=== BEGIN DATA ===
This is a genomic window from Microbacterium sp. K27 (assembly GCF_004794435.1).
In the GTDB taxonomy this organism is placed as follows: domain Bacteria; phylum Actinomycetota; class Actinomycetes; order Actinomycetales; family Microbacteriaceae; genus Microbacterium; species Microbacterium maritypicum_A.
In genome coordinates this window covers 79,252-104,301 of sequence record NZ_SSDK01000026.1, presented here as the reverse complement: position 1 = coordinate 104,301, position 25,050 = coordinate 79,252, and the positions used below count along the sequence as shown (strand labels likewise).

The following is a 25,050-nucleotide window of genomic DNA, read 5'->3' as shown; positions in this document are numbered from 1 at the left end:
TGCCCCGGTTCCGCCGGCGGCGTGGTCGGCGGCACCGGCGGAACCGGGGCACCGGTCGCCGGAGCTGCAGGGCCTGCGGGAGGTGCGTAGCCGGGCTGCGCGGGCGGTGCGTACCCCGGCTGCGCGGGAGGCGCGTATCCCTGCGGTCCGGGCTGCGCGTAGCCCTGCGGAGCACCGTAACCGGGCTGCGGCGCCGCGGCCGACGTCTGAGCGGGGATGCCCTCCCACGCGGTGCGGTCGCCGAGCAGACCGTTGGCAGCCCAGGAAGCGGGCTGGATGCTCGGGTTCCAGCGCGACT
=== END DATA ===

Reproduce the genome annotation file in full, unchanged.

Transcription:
This is a genomic window from Microbacterium sp. K27 (assembly GCF_004794435.1).
In the GTDB taxonomy this organism is placed as follows: domain Bacteria; phylum Actinomycetota; class Actinomycetes; order Actinomycetales; family Microbacteriaceae; genus Microbacterium; species Microbacterium maritypicum_A.
In genome coordinates this window covers 79,252-104,301 of sequence record NZ_SSDK01000026.1, presented here as the reverse complement: position 1 = coordinate 104,301, position 25,050 = coordinate 79,252, and the positions used below count along the sequence as shown (strand labels likewise).

The following is a 25,050-nucleotide window of genomic DNA, read 5'->3' as shown; positions in this document are numbered from 1 at the left end:
TGCCCCGGTTCCGCCGGCGGCGTGGTCGGCGGCACCGGCGGAACCGGGGCACCGGTCGCCGGAGCTGCAGGGCCTGCGGGAGGTGCGTAGCCGGGCTGCGCGGGCGGTGCGTACCCCGGCTGCGCGGGAGGCGCGTATCCCTGCGGTCCGGGCTGCGCGTAGCCCTGCGGAGCACCGTAACCGGGCTGCGGCGCCGCGGCCGACGTCTGAGCGGGGATGCCCTCCCACGCGGTGCGGTCGCCGAGCAGACCGTTGGCAGCCCAGGAAGCGGGCTGGATGCTCGGGTTCCAGCGCGACT